The concept originated in Indiana in 1984, when local businessman Bill Cook started the Star of Indiana Drum and Bugle Corps. A year later the group had the highest placing ever for a rookie group in the International Championships, and in 1991 took home the Drum Corps World International championship title. Director James Mason, looking for ways to expand the concept, joined the Corps with the Canadian Brass Quintet for a tour of North America in '94. That developed into a theatrical production of classical music that played Lincoln Center and was featured as a special on PBS. The production found a temporary home in Branson as Mason began work on what would become BLAST! The show debuted in '99 in London and began a sold out run. In 2001 it opened on Broadway and won a Tony for Best Special Theatrical Event and started its first national touring schedule that same year after winning an Emmy for best choreography.
Calling BLAST! a musical doesn't do it justice. It's a spectacular, a mix of theater, rock pageantry and athleticism. The music is both eccentric and eclectic, not your usual drum and bugle corps/marching band fare, encompassing works from Ravel's Bolero to Leonard Bernstein and Steven Sondheim's Gee Officer Krupke. Chuck Mangione gets a turn with Land of Make Believe and Aaron Copland's Appalachian Spring is also featured.
BLAST! is a huge scale performance with 60 performers, 61 brass instruments and 234 percussion instruments dueling, dancing and interacting in a musical circus, with all three rings going at once. North Carolina native Jon Leonard is a member of the show's "visual ensemble," a retinue of dancers who are as much jugglers as acrobats, and who twirl and toss a trunk-load of props to enhance the music. "It's not your usual plot musical with the characters and everything," says Leonard, a graduate of the N.C. School of the Arts. "It's such a high entertainment show, [with] the live music, heavy choreography--and you get a real chance to interact with the audience and see their reaction to things that night after night, they're amazed at it and blown away by."
Leonard and his fellow VE's manipulate some 265 pieces of equipment in the course of an evening's entertainment. The troupe underwent months of rigorous training to prepare for the show. "We had about eight to 10 hours a day, six days a week for three months," Leonard says. "We had everything from acting class to vocal class, to dance class. We had aerobic activity, we had weight training--everything to try to get you in shape for this tour."
The job entails handling various props from metal to wood to fabric. In addition to the usual things that one associates with marching bands--including rifles and flags--BLAST! members have to deal with more esoteric items like 6-foot tall glowsticks, 10-foot poles and grass blades. Even for an accomplished juggler, grass blades might be a bit of challenge. But because of the grand scale of the show, the blades are wooden ones blown up to a three-foot size. Leonard says it's similar to a rifle you would see in a marching band, but with a theatrical, creative side to it.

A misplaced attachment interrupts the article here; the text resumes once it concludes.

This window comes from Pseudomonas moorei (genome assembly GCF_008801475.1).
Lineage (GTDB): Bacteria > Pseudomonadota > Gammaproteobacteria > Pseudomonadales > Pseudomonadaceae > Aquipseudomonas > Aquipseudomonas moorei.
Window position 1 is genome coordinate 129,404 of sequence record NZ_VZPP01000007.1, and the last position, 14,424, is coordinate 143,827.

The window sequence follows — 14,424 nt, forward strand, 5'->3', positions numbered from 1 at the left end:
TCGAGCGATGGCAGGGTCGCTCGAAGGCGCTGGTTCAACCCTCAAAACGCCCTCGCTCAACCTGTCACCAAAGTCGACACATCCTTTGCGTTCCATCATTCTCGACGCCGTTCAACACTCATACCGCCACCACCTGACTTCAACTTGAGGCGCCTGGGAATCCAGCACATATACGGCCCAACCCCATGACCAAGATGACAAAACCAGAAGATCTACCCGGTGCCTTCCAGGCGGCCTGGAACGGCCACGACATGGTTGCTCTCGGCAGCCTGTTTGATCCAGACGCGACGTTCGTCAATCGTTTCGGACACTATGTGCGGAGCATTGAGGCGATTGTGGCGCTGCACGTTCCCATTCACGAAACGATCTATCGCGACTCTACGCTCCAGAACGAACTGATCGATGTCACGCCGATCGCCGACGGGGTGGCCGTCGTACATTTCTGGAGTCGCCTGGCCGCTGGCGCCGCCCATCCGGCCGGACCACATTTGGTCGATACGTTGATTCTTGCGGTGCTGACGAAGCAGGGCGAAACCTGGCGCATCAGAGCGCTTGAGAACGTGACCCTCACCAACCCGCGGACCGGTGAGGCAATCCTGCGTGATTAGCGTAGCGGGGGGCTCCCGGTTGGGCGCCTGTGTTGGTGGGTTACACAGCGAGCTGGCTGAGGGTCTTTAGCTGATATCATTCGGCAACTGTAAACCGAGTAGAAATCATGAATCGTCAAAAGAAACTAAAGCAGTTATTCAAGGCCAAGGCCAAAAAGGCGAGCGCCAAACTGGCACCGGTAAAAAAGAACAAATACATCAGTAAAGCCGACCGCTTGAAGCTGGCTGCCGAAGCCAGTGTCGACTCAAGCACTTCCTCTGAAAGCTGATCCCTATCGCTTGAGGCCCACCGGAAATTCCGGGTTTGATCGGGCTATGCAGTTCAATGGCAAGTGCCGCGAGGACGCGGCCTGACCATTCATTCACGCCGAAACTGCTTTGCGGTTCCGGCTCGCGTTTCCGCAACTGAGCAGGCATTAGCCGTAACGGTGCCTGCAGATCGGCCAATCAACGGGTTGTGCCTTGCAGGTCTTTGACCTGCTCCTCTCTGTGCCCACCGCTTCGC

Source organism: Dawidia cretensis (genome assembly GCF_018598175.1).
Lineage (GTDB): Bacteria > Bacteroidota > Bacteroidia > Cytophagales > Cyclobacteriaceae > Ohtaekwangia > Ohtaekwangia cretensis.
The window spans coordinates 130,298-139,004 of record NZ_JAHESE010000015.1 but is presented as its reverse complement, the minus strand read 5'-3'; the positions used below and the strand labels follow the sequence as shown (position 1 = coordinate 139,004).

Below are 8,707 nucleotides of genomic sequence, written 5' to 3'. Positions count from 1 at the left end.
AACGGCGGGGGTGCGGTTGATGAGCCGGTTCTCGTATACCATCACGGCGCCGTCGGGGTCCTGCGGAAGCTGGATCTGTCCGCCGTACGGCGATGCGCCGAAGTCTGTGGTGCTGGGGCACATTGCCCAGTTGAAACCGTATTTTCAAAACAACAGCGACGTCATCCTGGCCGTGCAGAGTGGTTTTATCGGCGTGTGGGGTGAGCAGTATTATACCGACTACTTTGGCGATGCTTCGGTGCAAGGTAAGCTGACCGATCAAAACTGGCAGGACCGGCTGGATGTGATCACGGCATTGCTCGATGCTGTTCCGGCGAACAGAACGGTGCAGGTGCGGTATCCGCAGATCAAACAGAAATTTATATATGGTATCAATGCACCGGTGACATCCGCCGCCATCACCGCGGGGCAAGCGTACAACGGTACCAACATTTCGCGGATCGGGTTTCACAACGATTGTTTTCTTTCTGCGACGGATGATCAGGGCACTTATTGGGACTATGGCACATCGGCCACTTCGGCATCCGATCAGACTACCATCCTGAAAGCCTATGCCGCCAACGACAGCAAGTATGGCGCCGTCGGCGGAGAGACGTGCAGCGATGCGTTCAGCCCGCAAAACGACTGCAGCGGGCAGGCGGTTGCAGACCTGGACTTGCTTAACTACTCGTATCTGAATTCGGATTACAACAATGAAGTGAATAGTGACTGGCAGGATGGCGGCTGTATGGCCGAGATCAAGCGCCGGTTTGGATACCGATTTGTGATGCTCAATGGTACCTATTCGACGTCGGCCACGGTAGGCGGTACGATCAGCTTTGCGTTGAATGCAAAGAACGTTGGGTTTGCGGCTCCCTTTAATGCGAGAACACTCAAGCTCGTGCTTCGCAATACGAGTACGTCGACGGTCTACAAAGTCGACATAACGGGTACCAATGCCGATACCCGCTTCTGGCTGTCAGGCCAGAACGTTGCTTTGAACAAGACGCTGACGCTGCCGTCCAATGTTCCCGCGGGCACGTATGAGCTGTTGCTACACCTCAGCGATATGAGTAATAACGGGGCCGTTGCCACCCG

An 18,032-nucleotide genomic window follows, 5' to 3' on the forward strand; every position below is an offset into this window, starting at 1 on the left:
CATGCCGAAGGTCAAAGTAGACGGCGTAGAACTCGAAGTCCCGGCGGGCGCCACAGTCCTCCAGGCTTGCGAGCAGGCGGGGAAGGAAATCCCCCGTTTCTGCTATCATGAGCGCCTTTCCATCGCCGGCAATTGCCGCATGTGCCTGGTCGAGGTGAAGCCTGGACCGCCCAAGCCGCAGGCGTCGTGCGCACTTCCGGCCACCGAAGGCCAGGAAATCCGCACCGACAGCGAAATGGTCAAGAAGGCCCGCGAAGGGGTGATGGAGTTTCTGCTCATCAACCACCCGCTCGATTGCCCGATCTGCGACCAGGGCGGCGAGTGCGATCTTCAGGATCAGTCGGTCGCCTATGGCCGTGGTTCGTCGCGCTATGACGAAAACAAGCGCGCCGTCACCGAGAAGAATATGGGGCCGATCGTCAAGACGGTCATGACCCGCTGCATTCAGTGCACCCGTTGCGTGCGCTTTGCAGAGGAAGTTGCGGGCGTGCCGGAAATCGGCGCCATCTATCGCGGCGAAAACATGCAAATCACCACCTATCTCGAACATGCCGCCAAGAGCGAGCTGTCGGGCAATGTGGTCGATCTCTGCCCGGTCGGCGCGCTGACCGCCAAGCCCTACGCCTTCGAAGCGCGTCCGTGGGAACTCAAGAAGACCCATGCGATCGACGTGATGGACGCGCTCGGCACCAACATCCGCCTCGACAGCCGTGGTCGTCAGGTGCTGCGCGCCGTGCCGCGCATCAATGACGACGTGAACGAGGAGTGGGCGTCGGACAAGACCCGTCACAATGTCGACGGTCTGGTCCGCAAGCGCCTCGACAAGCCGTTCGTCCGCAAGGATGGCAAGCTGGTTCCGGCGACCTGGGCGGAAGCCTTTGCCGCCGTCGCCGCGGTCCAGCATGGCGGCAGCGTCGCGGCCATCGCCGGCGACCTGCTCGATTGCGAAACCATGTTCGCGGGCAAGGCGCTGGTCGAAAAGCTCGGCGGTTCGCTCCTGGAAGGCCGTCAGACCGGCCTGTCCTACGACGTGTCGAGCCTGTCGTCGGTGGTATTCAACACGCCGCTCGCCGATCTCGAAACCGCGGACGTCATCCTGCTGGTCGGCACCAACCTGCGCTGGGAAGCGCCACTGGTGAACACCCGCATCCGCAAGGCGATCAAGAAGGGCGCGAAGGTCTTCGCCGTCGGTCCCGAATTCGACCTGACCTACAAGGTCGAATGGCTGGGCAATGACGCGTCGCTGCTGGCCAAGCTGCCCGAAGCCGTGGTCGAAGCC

But BLAST! is much more than a series of vignettes enhanced by circus performers. "The show takes you through a color spectrum by relating each scene to a color that represents the music from that scene," Leonard explains. "So you go all the way from black all the way around to red. Each number has a different color that is represented and the props and the costumes and the lights are brought out to match the timber of the music."
But nobody stands around flat-footed belting out a number. Even the musicians are athletes: A trumpeter does cartwheels, a trombonist performs on a unicycle and another trumpeter is lowered from the rafters for his solo. Percussionists engage in a dance-duel and juggle while keeping time and marching.
There's some audience participation that starts during intermission when a drum quartet cuts loose in the lobby, and some interaction with didgerydoo wielding cast members during act two. But for the most part, BLAST! keeps the audience blasted back in their seats from the sheer intensity of the production.
Leonard says the best way to describe it is "not to think about the theater, or a musical or those things the genres have stereotyped. You can see anything when you come to see our show." You can hear a variety of musical genres as well. The show mixes classical, rock, pop and jazz with eye-popping visuals. "Every second of the show is choreographed to a T," Leonard explains. "With choreography from the musicians that are on stage, to the dancers, to the percussionists, all the lighting effects, it's definitely quite an exciting show."
And while the show is exciting, some of the places it goes aren't. Asked what the least favorite part of his role in show business is, Leonard admits that sometimes the geography gets to be too much for him. "You have to take the good with the bad, and right now I'm in Omaha, Nebraska," the Rocky Mount, N.C. native says glumly. "You never thought you'd be in Omaha, Nebraska, but sometimes you have to take that with your nicer cities." But at the end of the day, even in Omaha, the performers and the audience agree that the show is still a blast.